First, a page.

Algorithmic imagination of social media

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Algorithmic imagination of social media

Zoom: https://usc.zoom.us/j/98029040731

Time:
Day 3: 27 June 2021

Melbourne, AEST (UTC +10) | 18:15 – 19:15

Beijing, CST (UTC +8) | 16:15 – 17:15
London, BST (UTC +1) | 09:15 – 10:15
New York, EDT (UTC -4) | 04:15 – 05:15
Los Angeles, PDT (UTC -7) | 01:15 – 02:15

Panelists:
Li Haili | Queensland University of Technology
D. Bondy Valdovinos Kaye | Queensland University of Technology
Weiyu Zhang | National University of Singapore
Ying Huang | Beijing Institute of Graphic Communication
Weishan Miao | Institute of Journalism and Communication, Chinese Academy of Social Sciences
Fan Yang | Deakin University
Xuanzi Xu | University of Sydney
Joyce Nip | University of Sydney

Chair:
Weiyu Zhang


Description

This panel brings together five papers that examine the role of digital technologies and platforms in transforming how people engage with online content, community, and spaces. Whether it is on WeChat or Momo or any other platform, content production, circulation, and consumption have to be reimagined on algorithm-drive social media platforms.

Abstracts


Haili Li 

Haili Li is a PhD researcher in Digital Media Research Centre, Faculty of Creative Industries at Queensland University of Technology. Her research interests include social media, gender and diaspora studies. 

D. Bondy Valdovinos Kaye

D. Bondy Valdovinos Kaye is a PhD researcher in Digital Media Research Centre, Faculty of Creative Industries at Queensland University of Technology and editorial assistant for Media Industries Journal. His research interests include music industries, platform regulation, and media policy.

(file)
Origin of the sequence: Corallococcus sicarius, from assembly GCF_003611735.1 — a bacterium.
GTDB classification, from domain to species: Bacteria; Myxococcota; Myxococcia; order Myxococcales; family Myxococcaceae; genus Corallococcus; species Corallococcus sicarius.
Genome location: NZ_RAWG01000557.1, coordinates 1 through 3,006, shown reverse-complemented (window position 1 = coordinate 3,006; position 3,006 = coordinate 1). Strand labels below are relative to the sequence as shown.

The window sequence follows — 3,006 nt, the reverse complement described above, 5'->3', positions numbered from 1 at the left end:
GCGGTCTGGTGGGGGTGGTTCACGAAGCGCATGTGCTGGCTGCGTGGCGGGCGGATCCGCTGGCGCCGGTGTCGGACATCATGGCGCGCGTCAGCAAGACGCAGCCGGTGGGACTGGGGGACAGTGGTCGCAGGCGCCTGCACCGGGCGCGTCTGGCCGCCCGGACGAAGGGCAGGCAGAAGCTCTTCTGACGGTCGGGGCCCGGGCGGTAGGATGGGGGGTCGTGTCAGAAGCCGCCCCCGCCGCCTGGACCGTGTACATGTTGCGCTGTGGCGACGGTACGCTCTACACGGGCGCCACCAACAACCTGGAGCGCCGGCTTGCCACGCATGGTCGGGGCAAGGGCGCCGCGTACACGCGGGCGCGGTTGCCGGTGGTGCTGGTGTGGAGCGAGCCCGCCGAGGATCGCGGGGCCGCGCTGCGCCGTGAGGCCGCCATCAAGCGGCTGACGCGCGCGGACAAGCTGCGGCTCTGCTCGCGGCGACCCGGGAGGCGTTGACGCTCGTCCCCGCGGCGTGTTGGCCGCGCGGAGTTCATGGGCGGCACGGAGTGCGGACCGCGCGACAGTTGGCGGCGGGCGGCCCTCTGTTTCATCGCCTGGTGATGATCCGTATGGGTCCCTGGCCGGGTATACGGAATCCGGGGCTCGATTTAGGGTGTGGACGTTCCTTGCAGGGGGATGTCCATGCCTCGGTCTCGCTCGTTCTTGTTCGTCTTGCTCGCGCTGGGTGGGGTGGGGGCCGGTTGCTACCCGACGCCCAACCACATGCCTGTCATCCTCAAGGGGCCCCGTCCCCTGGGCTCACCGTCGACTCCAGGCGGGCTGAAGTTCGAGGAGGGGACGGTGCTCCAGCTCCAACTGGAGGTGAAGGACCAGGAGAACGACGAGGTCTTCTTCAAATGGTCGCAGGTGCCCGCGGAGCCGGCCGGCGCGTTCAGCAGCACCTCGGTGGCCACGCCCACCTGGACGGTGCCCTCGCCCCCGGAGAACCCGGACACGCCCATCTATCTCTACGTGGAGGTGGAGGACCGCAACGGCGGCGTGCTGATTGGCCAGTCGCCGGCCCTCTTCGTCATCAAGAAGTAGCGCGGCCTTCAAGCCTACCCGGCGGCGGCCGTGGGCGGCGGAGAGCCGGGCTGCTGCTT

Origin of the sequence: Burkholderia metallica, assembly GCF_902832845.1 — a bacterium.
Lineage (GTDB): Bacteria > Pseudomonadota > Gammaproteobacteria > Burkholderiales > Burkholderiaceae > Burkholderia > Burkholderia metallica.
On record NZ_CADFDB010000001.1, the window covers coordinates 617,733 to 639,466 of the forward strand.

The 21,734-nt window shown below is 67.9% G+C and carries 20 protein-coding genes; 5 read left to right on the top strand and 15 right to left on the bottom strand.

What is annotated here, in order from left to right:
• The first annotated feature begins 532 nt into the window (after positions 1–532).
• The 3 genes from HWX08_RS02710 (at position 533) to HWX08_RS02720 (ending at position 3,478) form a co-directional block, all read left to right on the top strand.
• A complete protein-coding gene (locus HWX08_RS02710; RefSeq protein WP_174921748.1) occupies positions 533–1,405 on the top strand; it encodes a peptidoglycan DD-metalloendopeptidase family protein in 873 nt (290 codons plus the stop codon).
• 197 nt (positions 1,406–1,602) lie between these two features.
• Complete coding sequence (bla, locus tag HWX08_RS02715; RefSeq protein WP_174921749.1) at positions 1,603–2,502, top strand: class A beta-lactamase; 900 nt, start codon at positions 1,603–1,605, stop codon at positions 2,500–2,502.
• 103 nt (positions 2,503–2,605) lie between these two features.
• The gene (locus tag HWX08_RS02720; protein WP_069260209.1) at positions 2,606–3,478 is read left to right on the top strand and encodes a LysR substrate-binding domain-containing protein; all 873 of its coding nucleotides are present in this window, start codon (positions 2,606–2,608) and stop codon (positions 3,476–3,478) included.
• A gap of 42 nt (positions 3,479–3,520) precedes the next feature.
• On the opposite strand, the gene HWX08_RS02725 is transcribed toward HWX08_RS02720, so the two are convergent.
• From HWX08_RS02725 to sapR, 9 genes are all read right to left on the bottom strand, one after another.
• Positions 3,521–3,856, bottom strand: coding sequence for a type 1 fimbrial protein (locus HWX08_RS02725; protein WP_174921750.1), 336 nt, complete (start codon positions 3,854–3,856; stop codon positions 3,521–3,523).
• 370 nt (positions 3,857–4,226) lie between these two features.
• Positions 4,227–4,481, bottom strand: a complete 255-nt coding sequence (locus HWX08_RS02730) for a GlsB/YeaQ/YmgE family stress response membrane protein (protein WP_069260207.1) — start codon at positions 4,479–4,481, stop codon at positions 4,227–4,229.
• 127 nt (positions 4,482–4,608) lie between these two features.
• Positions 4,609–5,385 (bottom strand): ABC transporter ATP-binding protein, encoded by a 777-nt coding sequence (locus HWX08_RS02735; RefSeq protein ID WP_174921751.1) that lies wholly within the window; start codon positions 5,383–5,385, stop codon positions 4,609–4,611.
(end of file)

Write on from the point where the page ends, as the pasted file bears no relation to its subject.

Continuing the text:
Weiyu Zhang

Weiyu Zhang is Associate Professor, Zhuo Chen and Yipeng Xi are PhD candidates, all of whom from Department of Communications and New Media at the National University of Singapore. The first author’s research focuses on civic engagement and ICTs, with an emphasis on Asia. She is the author of the book “The Internet and New Social Formation in China: Fandom Publics in the Making”. Her current project is to develop and examine an online platform for citizen deliberation. 

Fan Yang

Fan Yang is a PhD candidate at School of Communication and Creative Arts, Deakin University. She researches the effects of large scale international social media platforms in terms of cross-jurisdictional tensions and expectations, and their cross-border effects on political activity and identity. She studies this through interviews and ethnographic observation with production teams that generate native content for those platforms, particularly observing decision-making and self-management in this context.

Xuanzi Xu 

Xuanzi completed her PhD at the University of Sydney in 2020 and her study focuses on how ordinary Chinese Internet users’ everyday news participation contributes to the formation of online public spheres in China. More broadly, she is interested in the interplay between the ICTs, civil society and the state and would like to explore the political implication of the unfinished information revolution. 

Joyce Nip

Joyce Nip is an associate professor in Chinese Media Studies in the University of Sydney. Before coming to Sydney, she has had more than 20 years of experience in journalism teaching, research and practice as assistant professor and journalist (in television, radio, newspapers and magazine) mainly in Hong Kong.

 

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